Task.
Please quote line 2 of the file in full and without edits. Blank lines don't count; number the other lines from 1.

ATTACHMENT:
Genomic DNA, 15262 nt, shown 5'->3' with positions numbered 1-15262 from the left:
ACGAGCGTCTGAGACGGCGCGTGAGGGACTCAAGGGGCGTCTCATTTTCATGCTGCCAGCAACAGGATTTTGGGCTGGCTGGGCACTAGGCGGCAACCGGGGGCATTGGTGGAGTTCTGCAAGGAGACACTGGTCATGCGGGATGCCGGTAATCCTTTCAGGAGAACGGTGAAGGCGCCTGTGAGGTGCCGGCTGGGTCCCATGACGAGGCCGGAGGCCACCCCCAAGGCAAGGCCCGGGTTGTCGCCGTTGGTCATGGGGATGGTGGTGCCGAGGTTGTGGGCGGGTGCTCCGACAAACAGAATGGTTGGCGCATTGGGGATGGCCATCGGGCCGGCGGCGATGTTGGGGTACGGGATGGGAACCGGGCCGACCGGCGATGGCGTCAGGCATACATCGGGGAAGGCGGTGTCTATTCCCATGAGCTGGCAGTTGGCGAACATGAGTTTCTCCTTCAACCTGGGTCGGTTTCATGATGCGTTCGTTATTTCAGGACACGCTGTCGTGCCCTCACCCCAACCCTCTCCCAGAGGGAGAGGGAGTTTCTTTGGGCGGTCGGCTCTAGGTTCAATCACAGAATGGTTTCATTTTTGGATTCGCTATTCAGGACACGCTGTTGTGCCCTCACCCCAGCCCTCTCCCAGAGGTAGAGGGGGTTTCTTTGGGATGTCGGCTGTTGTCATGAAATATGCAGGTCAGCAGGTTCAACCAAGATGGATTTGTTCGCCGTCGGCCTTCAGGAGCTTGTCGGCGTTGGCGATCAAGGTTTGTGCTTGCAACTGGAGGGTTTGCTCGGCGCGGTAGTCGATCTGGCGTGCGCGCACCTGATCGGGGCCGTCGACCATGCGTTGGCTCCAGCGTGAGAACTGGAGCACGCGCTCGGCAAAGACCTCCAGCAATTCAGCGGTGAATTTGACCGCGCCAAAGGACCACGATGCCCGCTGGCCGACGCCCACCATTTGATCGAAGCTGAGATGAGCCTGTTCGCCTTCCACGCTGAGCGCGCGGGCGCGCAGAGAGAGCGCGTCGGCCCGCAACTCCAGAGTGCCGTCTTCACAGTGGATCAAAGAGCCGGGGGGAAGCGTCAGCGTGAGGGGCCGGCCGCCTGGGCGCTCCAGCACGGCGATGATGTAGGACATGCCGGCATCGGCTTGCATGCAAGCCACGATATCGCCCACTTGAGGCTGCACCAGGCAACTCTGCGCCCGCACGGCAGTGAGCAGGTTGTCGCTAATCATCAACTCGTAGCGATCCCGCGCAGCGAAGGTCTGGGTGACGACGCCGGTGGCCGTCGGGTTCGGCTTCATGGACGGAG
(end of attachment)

ACGAGCGTCTGAGACGGCGCGTGAGGGACTCAAGGGGCGTCTCATTTTCATGCTGCCAGCAACAGGATTTTGGGCTGGCTGGGCACTAGGCGGCAACCGGGGGCATTGGTGGAGTTCTGCAAGGAGACACTGGTCATGCGGGATGCCGGTAATCCTTTCAGGAGAACGGTGAAGGCGCCTGTGAGGTGCCGGCTGGGTCCCATGACGAGGCCGGAGGCCACCCCCAAGGCAAGGCCCGGGTTGTCGCCGTTGGTCATGGGGATGGTGGTGCCGAGGTTGTGGGCGGGTGCTCCGACAAACAGAATGGTTGGCGCATTGGGGATGGCCATCGGGCCGGCGGCGATGTTGGGGTACGGGATGGGAACCGGGCCGACCGGCGATGGCGTCAGGCATACATCGGGGAAGGCGGTGTCTATTCCCATGAGCTGGCAGTTGGCGAACATGAGTTTCTCCTTCAACCTGGGTCGGTTTCATGATGCGTTCGTTATTTCAGGACACGCTGTCGTGCCCTCACCCCAACCCTCTCCCAGAGGGAGAGGGAGTTTCTTTGGGCGGTCGGCTCTAGGTTCAATCACAGAATGGTTTCATTTTTGGATTCGCTATTCAGGACACGCTGTTGTGCCCTCACCCCAGCCCTCTCCCAGAGGTAGAGGGGGTTTCTTTGGGATGTCGGCTGTTGTCATGAAATATGCAGGTCAGCAGGTTCAACCAAGATGGATTTGTTCGCCGTCGGCCTTCAGGAGCTTGTCGGCGTTGGCGATCAAGGTTTGTGCTTGCAACTGGAGGGTTTGCTCGGCGCGGTAGTCGATCTGGCGTGCGCGCACCTGATCGGGGCCGTCGACCATGCGTTGGCTCCAGCGTGAGAACTGGAGCACGCGCTCGGCAAAGACCTCCAGCAATTCAGCGGTGAATTTGACCGCGCCAAAGGACCACGATGCCCGCTGGCCGACGCCCACCATTTGATCGAAGCTGAGATGAGCCTGTTCGCCTTCCACGCTGAGCGCGCGGGCGCGCAGAGAGAGCGCGTCGGCCCGCAACTCCAGAGTGCCGTCTTCACAGTGGATCAAAGAGCCGGGGGGAAGCGTCAGCGTGAGGGGCCGGCCGCCTGGGCGCTCCAGCACGGCGATGATGTAGGACATGCCGGCATCGGCTTGCATGCAAGCCACGATATCGCCCACTTGAGGCTGCACCAGGCAACTCTGCGCCCGCACGGCAGTGAGCAGGTTGTCGCTAATCATCAACTCGTAGCGATCCCGCGCAGCGAAGGTCTGGGTGACGACGCCGGTGGCCGTCGGGTTCGGCTTCATGGACGGAG